Poor old Spidey. Even when he’s on top of the world, having become the CEO of his own multi-national company, the Parker Luck won’t let him relax and enjoy it, insisting on raining on his personal parade. Sure, he’s got more money than he could ever spend in a thousand lifetimes and yes he’s achieved more than he ever dared dream was possible, but even with all of his success, he still hasn’t got the girl. Mary Jane, the love of his life, is now working for Tony Stark and given the somewhat fractious relationship that exists between Pete and the head of Stark Industries – and the latter’s well known eye for members of the opposite sex – it’s no wonder that Parker’s blood is boiling; and in Power Play things come to a head as Spidey unloads all of his rage and frustration on Iron Man.
Unfortunately both men choose exactly the wrong moment to vent their spleen at each other as there’s a new player in town, The Regent (remember him from Secret Wars?) who, true to previous form, is exploiting supervillains for his own nefarious purposes. And when criminals can’t satisfy his needs anymore, he turns his attention to New York’s hero population, and as their numbers begin to diminish and the Regent grows in power and stature, the only two men (with a little behind the scenes help from their friends) who can stop him are so focused on their “game” of one-upmanship that they don’t realise what’s happening until it’s almost too late. Remember what I was saying about the Parker Luck? This time it’s targeting his personal life, and while he’s been saving the world, as Spider-Man and Peter Parker of Parker Industries, he’s let everything else slide. In Power Play, those things that he’s neglected hit back hard and serve as reminder that time is not only fleeting, it’s also too precious to waste on the things that just aren’t important.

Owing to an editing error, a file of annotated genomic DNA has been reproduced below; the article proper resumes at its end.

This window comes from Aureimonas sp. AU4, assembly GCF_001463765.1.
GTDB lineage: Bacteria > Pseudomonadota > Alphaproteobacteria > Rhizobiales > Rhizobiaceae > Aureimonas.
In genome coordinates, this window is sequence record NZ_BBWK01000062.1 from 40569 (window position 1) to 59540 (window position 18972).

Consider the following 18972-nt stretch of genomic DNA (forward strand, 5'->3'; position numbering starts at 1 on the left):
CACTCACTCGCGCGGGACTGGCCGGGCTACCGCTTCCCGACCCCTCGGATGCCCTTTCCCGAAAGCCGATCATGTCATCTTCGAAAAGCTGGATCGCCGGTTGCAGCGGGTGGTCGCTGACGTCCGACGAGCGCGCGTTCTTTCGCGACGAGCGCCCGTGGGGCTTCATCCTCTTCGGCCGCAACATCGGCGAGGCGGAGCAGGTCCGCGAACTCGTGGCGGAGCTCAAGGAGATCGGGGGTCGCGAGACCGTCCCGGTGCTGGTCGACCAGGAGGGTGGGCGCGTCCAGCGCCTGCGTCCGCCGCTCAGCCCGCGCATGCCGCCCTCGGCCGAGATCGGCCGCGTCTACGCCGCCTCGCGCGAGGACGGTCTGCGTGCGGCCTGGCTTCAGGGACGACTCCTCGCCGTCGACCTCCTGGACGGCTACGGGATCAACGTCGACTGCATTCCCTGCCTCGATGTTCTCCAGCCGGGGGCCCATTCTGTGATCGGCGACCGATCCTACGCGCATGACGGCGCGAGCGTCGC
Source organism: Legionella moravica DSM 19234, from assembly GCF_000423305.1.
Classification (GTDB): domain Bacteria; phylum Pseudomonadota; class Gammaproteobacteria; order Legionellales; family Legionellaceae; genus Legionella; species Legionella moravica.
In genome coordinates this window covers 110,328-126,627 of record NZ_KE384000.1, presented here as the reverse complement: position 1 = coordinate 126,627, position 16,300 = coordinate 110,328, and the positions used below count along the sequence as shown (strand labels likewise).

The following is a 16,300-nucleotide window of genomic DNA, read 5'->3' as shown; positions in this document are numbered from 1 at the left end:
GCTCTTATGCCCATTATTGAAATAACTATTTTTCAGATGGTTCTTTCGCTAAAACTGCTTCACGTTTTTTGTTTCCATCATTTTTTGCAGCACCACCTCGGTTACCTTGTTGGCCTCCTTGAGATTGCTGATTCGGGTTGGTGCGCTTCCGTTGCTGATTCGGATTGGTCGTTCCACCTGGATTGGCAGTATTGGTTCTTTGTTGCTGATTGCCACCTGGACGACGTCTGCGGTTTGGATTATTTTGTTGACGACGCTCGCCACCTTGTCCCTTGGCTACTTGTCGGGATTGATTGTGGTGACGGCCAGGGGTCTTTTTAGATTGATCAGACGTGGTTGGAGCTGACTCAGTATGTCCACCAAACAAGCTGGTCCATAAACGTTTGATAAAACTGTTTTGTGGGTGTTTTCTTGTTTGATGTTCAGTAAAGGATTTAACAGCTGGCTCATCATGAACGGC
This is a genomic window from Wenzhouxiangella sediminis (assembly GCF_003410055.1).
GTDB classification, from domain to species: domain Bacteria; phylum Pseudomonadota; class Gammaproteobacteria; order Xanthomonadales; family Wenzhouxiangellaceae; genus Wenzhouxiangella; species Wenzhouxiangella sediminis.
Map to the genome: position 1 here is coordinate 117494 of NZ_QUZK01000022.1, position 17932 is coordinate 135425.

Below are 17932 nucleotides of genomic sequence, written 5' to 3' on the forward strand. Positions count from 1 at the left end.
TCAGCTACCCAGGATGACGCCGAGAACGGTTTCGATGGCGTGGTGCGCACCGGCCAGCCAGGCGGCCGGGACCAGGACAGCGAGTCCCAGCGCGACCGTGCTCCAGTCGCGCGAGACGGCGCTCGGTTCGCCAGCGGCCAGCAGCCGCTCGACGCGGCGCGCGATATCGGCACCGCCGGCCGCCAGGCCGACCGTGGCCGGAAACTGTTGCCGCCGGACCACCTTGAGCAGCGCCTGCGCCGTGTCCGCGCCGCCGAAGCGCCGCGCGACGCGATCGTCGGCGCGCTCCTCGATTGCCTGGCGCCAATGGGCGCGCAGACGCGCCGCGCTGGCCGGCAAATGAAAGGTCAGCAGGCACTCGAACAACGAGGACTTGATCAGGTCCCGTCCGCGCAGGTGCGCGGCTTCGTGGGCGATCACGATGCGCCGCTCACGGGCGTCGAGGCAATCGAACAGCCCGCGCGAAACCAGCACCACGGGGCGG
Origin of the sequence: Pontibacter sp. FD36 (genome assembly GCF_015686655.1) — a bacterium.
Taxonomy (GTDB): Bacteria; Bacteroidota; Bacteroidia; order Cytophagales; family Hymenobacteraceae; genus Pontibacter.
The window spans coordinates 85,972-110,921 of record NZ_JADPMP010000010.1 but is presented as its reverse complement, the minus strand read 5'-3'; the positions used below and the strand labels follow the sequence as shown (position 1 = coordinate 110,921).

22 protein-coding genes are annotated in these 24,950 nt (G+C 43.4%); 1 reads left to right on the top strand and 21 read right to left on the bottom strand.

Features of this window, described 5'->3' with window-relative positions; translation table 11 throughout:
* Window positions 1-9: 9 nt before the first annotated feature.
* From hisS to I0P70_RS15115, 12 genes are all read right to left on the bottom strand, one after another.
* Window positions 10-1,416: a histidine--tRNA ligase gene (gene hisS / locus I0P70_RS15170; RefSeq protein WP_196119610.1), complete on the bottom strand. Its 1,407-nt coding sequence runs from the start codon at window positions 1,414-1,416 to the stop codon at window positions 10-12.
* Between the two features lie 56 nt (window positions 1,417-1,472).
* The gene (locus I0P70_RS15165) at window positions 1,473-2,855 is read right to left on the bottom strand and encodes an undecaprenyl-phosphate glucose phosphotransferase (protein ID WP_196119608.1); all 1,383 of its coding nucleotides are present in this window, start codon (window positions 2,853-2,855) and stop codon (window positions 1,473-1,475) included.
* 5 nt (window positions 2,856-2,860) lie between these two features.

I don’t know how many times I’ve said it, probably too many to count and more than is good for anyone, but for my money Dan Slott is easily one of the best writers to have ever scripted Spidey’s stories. The creative triumvirate of Slott, artistic giant Giuseppe Camuncoli and fellow top notch scribe Christos Gage are at the height of their creative powers on every page and in every panel of Power Play. Weaving action, personal drama, intrigue, corporate mischief and misbehaviour, superb characterisation and punchy dialogue into, what is at its core, a very human story of loss, reflection and trying to do the right thing no matter what the cost may be, Slott and Gage have crafted a triumphant tale that manages to add even more depth to Spider-Man’s already congested and crammed mythology. While it’s worth double the admission price for the aforementioned trio’s contribution alone, Power Play also zips back to the nineteen eighties with its inclusion of one of Pete’s toe-to-toe encounters with the dastardly Smythe and a second generation Spider Slayer that serves to reinforce and remind loyal web-heads everywhere (like we needed the nudge) how important, and crucial to their individual development, MJ and Pete’s relationship is. It’s a fun romp that ticks all the right arachnid boxes and delivers an extra dose of excitement, so you know; it’d be churlish to complain when you’re being given more super-powered bang for your buck. Drop everything and forget about whatever it is you’re doing, all of that real world stuff can wait for another day. It’s Spidey time… Tim Cundle